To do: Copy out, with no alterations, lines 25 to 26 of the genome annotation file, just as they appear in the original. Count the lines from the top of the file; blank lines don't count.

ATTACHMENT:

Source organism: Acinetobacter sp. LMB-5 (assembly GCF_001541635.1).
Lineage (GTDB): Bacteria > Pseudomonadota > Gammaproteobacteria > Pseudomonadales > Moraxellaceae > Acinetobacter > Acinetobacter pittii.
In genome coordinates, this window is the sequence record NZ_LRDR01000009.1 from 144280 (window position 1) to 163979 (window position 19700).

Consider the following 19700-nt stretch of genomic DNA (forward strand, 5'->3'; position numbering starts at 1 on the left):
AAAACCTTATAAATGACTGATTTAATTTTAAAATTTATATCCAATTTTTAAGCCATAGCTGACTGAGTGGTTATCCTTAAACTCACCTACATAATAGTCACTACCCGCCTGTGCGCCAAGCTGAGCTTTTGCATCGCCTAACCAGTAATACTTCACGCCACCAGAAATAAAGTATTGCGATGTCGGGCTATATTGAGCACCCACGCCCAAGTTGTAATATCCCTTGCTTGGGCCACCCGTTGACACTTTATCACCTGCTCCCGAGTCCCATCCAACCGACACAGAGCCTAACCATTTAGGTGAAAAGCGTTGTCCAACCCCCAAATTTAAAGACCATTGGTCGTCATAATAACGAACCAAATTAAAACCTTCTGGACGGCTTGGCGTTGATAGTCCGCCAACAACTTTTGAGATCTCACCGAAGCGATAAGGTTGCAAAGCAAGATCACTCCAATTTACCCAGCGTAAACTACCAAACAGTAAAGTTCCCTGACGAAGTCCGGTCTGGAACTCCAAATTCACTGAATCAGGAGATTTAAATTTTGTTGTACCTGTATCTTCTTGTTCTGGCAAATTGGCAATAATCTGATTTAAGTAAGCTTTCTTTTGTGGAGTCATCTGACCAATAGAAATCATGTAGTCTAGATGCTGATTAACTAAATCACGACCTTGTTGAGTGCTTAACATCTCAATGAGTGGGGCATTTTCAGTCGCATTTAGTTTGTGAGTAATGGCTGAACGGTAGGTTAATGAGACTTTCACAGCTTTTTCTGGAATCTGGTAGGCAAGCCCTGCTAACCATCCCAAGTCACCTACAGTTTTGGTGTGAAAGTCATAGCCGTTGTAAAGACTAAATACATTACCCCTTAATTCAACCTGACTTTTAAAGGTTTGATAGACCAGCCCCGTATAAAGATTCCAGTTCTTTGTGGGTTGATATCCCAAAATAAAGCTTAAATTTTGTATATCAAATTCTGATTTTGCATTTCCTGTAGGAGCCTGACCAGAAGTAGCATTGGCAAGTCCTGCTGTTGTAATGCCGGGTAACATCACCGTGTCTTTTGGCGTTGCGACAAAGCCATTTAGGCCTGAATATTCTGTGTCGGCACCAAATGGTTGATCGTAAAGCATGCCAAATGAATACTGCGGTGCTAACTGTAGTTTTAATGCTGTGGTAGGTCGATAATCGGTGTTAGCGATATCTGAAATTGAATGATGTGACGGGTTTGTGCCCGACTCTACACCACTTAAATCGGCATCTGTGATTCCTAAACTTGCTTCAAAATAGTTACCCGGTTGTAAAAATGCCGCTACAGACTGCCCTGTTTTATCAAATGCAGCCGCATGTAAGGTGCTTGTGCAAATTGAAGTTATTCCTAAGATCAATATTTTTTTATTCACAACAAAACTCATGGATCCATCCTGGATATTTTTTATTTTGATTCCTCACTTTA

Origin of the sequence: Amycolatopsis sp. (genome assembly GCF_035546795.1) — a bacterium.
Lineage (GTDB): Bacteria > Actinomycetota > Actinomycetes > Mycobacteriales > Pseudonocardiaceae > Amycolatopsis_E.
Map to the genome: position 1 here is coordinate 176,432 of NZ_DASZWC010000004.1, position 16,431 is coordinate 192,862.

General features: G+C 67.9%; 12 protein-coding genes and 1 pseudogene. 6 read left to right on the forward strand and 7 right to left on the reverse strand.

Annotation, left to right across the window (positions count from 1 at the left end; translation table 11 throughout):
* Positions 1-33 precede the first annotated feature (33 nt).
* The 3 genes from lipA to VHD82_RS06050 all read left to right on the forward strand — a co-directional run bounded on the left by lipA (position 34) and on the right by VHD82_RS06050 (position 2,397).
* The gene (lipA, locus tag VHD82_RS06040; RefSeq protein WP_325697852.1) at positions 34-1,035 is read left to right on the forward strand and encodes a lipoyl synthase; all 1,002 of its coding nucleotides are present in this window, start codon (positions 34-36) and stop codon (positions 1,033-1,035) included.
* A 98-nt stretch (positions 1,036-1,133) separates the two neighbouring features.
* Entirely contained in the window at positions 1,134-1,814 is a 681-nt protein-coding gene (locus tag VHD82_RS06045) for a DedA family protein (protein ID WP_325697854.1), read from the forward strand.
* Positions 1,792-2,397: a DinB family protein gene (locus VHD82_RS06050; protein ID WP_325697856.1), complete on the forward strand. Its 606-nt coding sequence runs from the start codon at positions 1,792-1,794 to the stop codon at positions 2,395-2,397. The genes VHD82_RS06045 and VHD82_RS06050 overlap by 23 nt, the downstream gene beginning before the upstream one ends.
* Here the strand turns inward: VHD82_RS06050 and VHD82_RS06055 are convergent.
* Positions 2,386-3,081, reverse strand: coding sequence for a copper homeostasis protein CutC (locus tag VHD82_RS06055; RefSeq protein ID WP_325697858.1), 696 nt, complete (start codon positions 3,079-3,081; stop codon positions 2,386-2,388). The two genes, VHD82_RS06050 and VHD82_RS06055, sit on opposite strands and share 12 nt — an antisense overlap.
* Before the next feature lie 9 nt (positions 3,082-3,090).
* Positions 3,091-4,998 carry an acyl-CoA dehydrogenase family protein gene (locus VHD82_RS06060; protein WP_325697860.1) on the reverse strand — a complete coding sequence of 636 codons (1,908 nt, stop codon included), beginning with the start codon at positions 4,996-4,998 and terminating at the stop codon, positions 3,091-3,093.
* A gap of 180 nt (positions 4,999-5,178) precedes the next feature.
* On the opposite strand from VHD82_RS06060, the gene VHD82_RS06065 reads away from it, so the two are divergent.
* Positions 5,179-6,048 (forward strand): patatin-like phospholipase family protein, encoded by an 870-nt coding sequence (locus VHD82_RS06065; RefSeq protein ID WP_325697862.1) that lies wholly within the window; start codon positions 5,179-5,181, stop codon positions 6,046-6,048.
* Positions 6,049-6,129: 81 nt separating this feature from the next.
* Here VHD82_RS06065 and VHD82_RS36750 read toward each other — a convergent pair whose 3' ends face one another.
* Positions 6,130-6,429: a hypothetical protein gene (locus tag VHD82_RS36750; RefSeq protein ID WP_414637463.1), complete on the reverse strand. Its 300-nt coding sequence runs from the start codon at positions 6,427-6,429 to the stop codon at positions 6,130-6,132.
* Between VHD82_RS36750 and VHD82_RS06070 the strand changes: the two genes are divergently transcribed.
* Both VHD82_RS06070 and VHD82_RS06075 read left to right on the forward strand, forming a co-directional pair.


* Here VHD82_RS06065 and VHD82_RS36750 read toward each other — a convergent pair whose 3' ends face one another.
* Positions 6,130-6,429: a hypothetical protein gene (locus tag VHD82_RS36750; RefSeq protein ID WP_414637463.1), complete on the reverse strand. Its 300-nt coding sequence runs from the start codon at positions 6,427-6,429 to the stop codon at positions 6,130-6,132.